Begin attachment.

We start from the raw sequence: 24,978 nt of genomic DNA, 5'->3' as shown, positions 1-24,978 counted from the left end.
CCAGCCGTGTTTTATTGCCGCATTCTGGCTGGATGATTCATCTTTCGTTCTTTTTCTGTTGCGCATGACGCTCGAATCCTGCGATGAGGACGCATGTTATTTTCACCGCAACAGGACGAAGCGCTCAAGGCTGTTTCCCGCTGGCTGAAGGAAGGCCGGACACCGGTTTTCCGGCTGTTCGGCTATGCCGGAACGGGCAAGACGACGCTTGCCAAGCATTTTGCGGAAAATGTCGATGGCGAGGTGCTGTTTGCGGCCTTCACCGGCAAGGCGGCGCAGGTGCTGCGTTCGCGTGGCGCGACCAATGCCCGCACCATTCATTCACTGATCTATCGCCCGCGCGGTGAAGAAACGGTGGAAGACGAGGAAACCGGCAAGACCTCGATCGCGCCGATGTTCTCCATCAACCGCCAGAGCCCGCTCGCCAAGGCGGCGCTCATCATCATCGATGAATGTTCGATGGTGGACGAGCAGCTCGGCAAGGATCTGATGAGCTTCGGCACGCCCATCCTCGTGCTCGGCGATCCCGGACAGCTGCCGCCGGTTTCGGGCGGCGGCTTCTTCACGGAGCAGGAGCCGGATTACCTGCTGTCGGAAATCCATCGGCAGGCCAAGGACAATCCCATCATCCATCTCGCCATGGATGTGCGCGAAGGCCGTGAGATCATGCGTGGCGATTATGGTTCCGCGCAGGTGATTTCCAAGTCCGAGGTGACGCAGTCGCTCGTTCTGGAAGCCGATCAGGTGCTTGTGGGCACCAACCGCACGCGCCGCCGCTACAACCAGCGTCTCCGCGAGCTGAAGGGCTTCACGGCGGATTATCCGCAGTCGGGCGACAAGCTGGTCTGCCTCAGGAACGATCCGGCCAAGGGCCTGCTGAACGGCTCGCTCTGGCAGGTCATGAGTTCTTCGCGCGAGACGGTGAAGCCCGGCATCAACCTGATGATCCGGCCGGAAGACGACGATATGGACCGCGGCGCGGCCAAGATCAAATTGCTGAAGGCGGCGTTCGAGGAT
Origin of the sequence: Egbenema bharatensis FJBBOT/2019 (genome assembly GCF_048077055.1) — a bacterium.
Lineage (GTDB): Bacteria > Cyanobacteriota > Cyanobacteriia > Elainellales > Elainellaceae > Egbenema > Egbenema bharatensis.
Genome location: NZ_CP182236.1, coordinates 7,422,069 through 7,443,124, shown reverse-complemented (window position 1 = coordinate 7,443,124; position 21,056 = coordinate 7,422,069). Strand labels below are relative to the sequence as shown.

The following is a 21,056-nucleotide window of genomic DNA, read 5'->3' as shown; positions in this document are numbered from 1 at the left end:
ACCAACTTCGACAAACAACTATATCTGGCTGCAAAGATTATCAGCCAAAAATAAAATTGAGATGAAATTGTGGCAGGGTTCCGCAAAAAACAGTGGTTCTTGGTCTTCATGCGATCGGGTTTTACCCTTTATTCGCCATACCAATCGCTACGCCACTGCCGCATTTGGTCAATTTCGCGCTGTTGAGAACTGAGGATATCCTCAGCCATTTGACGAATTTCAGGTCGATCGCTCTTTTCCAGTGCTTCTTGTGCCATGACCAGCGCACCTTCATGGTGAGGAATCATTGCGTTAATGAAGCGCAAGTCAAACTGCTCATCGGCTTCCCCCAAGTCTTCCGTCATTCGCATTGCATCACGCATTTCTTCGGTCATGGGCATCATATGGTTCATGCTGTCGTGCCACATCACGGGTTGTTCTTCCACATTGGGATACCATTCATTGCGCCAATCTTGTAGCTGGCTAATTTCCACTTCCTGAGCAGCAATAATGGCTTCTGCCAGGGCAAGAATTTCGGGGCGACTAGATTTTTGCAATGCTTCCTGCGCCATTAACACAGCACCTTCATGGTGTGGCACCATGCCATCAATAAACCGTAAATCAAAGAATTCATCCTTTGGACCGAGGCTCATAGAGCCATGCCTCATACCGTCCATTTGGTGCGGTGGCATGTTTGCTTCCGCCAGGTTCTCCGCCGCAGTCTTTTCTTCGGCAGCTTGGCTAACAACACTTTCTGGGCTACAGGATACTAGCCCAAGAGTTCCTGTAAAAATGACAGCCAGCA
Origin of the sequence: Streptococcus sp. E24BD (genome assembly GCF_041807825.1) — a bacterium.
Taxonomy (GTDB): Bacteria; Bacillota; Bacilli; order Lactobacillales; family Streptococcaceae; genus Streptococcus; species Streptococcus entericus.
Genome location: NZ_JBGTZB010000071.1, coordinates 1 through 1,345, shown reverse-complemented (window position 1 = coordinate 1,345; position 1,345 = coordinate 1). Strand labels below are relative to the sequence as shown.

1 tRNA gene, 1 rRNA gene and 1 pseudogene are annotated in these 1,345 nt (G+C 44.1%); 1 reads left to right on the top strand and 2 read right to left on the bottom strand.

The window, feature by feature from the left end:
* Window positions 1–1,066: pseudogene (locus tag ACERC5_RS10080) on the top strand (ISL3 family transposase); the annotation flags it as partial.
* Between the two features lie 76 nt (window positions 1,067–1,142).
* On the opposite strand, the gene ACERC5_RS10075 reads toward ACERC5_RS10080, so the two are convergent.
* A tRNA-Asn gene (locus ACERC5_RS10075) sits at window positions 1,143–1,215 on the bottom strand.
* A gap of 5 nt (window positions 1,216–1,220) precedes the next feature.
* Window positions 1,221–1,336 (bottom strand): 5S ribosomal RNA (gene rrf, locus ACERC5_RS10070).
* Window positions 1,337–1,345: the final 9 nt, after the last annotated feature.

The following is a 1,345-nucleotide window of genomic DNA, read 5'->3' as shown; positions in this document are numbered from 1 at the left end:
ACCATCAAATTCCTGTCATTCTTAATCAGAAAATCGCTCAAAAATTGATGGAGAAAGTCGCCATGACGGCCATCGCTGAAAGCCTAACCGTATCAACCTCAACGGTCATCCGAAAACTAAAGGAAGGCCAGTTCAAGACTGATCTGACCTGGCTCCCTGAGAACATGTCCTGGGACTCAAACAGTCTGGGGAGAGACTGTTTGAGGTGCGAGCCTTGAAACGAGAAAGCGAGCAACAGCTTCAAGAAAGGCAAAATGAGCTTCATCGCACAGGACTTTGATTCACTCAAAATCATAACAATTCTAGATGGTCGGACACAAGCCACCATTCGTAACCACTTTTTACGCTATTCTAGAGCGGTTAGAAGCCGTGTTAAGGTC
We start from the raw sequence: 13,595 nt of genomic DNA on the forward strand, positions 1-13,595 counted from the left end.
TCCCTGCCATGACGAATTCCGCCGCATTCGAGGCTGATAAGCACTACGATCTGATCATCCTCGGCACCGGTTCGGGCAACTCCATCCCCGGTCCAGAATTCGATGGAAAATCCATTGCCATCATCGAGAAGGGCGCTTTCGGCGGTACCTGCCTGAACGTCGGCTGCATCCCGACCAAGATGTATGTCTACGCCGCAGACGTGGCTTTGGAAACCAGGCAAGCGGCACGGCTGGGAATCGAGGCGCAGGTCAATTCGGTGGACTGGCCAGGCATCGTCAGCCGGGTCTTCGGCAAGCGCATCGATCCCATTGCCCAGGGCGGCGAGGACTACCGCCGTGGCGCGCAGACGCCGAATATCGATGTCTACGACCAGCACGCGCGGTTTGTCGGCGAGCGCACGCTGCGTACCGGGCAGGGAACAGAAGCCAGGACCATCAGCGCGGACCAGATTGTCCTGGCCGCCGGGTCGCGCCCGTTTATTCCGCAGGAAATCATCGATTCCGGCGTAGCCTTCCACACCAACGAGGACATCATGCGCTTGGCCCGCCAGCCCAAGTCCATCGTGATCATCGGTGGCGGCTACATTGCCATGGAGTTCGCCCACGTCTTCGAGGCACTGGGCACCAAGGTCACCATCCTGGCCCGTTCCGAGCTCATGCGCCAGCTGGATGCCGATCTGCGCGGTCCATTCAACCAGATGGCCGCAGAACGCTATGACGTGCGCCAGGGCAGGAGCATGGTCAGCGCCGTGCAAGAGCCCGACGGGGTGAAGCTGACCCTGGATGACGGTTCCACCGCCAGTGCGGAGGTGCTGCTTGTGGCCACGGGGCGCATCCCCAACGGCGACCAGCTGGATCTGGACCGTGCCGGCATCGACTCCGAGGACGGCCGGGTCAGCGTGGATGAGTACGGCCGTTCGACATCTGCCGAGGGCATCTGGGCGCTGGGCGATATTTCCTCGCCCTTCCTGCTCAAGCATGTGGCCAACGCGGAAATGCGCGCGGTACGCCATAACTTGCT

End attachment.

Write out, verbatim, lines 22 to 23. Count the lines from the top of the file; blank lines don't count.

We start from the raw sequence: 13,595 nt of genomic DNA on the forward strand, positions 1-13,595 counted from the left end.
TCCCTGCCATGACGAATTCCGCCGCATTCGAGGCTGATAAGCACTACGATCTGATCATCCTCGGCACCGGTTCGGGCAACTCCATCCCCGGTCCAGAATTCGATGGAAAATCCATTGCCATCATCGAGAAGGGCGCTTTCGGCGGTACCTGCCTGAACGTCGGCTGCATCCCGACCAAGATGTATGTCTACGCCGCAGACGTGGCTTTGGAAACCAGGCAAGCGGCACGGCTGGGAATCGAGGCGCAGGTCAATTCGGTGGACTGGCCAGGCATCGTCAGCCGGGTCTTCGGCAAGCGCATCGATCCCATTGCCCAGGGCGGCGAGGACTACCGCCGTGGCGCGCAGACGCCGAATATCGATGTCTACGACCAGCACGCGCGGTTTGTCGGCGAGCGCACGCTGCGTACCGGGCAGGGAACAGAAGCCAGGACCATCAGCGCGGACCAGATTGTCCTGGCCGCCGGGTCGCGCCCGTTTATTCCGCAGGAAATCATCGATTCCGGCGTAGCCTTCCACACCAACGAGGACATCATGCGCTTGGCCCGCCAGCCCAAGTCCATCGTGATCATCGGTGGCGGCTACATTGCCATGGAGTTCGCCCACGTCTTCGAGGCACTGGGCACCAAGGTCACCATCCTGGCCCGTTCCGAGCTCATGCGCCAGCTGGATGCCGATCTGCGCGGTCCATTCAACCAGATGGCCGCAGAACGCTATGACGTGCGCCAGGGCAGGAGCATGGTCAGCGCCGTGCAAGAGCCCGACGGGGTGAAGCTGACCCTGGATGACGGTTCCACCGCCAGTGCGGAGGTGCTGCTTGTGGCCACGGGGCGCATCCCCAACGGCGACCAGCTGGATCTGGACCGTGCCGGCATCGACTCCGAGGACGGCCGGGTCAGCGTGGATGAGTACGGCCGTTCGACATCTGCCGAGGGCATCTGGGCGCTGGGCGATATTTCCTCGCCCTTCCTGCTCAAGCATGTGGCCAACGCGGAAATGCGCGCGGTACGCCATAACTTGCT